Cleaning Out the Pantry - Chicken with Forty Cloves of Garlic
As I've said before, I am on a mission to purge my pantry, refrigerator, and freezer. It's so easy to buy this or that, and the next thing you know, it's five years later.
Recently, I was cleaning out my cupboards, and replacing some spices. Lo and behold, I found a stash of garlic that I'd forgotten about, and some of the bulbs were starting to sprout. What is one to do when faced with a huge amount of garlic that must be used, and quickly?
I turned to Ina Garten, and made her Chicken with Forty Cloves of Garlic. Much to my surprise, Master Chow liked this dish (I thought it might be a bit too fancy for him). I think the loads of garlic won him over.
I didn't have any cream, which the recipe calls for, but I did have some creme fraiche that I needed to use up. Yahoo! Another item that needed to be used, crossed off my list! And I didn't have two whole chickens, but I did have a package each of chicken breasts, thighs, and legs, sitting in my freezer. I felt very efficient and frugal after making this dish. Peeling the garlic wasn't too bad either, after briefly boiling the garlic cloves - the skins slipped right off. If the bulbs are sprouting, just cut out the green shoot before you use the garlic.
Chicken with Forty Cloves of Garlic
Adapted from a recipe by Ina Garten, from Barefoot in Paris: Easy French Food You Can Make at Home
3 whole heads garlic, about 40 cloves
2 (3 1/2-pound) chickens, cut into eighths, or 6-7 pounds of chicken parts
Freshly ground black pepper
1 tablespoon unsalted butter
2 tablespoons olive oil
3 tablespoons Cognac, divided
1 1/2 cups dry white wine (I used the remnants of a bottle of rose, and it worked just fine)
1 tablespoon fresh thyme leaves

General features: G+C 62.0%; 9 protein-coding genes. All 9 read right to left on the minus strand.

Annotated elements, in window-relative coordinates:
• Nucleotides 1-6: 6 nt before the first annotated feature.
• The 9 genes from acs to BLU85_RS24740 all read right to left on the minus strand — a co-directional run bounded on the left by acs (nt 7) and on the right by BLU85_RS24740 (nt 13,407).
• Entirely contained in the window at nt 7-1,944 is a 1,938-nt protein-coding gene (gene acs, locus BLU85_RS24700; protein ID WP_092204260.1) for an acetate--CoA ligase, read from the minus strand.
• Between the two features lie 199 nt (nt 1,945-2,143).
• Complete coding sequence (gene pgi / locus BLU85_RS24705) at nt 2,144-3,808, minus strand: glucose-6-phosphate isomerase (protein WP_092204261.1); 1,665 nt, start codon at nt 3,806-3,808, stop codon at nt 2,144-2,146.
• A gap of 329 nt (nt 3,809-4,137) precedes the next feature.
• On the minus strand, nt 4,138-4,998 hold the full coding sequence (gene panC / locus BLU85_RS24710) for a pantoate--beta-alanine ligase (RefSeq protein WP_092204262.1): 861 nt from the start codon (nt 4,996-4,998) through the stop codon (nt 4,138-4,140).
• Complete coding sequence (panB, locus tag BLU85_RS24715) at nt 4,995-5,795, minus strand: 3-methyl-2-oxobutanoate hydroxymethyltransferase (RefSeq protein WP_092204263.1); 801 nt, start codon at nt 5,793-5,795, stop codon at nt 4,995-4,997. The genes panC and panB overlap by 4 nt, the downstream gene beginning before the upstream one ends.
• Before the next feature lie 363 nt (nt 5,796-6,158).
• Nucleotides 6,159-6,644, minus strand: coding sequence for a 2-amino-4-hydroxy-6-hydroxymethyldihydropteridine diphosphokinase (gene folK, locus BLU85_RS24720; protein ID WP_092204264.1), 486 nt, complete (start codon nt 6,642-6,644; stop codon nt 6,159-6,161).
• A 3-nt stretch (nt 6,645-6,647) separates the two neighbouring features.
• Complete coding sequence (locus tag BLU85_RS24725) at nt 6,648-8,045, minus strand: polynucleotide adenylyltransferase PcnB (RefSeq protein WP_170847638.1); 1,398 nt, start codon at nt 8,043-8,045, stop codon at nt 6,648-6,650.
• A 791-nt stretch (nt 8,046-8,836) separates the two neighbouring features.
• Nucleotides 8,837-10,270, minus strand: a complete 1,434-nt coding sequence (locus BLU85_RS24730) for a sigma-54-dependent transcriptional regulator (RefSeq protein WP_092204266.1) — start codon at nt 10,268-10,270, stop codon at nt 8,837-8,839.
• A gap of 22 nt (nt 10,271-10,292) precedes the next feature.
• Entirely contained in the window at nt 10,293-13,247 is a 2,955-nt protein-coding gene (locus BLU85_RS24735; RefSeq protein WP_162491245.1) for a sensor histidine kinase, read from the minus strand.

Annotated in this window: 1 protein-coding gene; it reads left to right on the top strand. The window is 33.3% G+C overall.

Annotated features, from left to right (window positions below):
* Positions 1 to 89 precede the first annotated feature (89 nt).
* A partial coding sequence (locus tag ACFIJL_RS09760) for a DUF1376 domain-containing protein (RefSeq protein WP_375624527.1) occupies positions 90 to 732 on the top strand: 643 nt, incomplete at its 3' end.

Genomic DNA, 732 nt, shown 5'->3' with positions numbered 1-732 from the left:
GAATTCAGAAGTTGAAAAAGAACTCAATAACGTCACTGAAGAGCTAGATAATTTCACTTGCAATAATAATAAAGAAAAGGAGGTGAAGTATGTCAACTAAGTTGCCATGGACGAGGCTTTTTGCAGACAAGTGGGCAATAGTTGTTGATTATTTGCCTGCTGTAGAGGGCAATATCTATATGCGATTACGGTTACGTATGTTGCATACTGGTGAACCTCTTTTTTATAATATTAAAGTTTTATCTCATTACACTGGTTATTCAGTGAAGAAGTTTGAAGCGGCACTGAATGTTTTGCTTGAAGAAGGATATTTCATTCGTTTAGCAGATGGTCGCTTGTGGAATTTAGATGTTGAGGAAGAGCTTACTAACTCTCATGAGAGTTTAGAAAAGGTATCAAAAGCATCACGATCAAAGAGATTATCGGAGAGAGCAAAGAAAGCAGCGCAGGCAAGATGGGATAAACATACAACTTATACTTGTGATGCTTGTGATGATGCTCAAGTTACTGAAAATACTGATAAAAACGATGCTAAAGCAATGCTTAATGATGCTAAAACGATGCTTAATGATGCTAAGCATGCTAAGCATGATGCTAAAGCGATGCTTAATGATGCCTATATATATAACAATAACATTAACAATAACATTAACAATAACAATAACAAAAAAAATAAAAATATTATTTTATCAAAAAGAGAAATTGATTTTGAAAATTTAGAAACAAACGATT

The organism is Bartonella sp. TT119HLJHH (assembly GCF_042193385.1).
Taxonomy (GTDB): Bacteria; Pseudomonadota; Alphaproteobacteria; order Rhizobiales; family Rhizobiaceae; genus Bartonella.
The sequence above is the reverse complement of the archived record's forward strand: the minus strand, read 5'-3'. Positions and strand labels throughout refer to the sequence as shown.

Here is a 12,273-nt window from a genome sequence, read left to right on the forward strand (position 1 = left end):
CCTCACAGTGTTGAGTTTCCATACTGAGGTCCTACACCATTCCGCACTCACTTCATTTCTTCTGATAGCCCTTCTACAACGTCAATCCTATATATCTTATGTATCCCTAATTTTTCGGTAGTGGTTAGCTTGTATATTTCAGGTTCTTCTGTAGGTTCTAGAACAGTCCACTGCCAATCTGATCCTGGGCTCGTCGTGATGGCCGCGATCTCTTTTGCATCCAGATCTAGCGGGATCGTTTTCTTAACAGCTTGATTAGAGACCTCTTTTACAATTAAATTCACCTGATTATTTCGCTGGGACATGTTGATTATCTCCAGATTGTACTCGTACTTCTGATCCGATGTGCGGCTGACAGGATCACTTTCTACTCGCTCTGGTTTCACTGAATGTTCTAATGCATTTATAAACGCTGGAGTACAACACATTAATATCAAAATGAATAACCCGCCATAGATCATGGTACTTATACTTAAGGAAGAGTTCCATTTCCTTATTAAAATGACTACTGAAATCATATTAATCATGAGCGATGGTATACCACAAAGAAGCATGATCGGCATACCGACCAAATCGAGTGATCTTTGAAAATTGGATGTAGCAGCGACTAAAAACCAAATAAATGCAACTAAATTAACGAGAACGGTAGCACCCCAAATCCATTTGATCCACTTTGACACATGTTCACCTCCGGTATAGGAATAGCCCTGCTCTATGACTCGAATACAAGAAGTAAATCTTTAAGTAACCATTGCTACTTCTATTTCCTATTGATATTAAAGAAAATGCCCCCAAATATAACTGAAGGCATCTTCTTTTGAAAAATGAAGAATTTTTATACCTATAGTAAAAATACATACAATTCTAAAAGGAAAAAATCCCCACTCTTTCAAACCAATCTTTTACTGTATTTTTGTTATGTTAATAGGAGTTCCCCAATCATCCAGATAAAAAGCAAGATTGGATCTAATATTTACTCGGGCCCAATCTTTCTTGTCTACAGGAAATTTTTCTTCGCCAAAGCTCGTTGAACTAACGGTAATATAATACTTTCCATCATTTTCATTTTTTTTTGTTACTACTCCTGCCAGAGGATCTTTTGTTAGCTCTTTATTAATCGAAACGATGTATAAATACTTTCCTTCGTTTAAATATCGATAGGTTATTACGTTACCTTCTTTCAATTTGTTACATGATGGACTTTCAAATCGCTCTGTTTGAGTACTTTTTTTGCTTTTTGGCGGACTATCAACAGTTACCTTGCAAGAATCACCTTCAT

2 tablespoons all-purpose flour
2 tablespoons creme fraiche (or heavy cream, but do not use sour cream because it will curdle)
Separate the cloves of garlic and drop them into a pot of boiling water for 60 seconds. Drain the garlic and peel. Set aside.
Dry the chicken with paper towels. Season with salt and pepper on both sides. Heat the butter and oil in a large pot or Dutch oven over medium to medium-high heat (you don't want the oil and butter to burn, so keep an eye on it). In batches, saute the chicken in the fat, skin side down first, until nicely browned, about 5 to 6 minutes on each side. Use tongs to turn the chicken, as you don't want to pierce the skin with a fork. If the fat is burning, turn the heat down.
When a batch is done, transfer it to a plate and continue to saute the rest of the chicken.
Remove the last chicken to the plate and add all of the garlic to the pot. Lower the heat and saute for 5 to 10 minutes, turning often, until evenly browned. Add 2 tablespoons of the Cognac and the wine, return to a boil, and scrape the brown bits from the bottom of the pan. Return the chicken to the pot with the juices and sprinkle with the thyme leaves. Cover and simmer over the lowest heat for about 40 minutes, until all the chicken is done. Remove the chicken to a platter and cover with aluminum foil to keep warm.
In a small bowl, whisk together 1/2 cup of the sauce and the flour and then whisk it back into the sauce in the pot (do NOT just add the flour to the pot, or you will end up with a lot of lumps). Raise the heat, add the remaining tablespoon of Cognac and the creme fraiche, and boil for 3 minutes. Add salt and pepper, to taste. Pour the sauce and the garlic over the chicken and serve hot.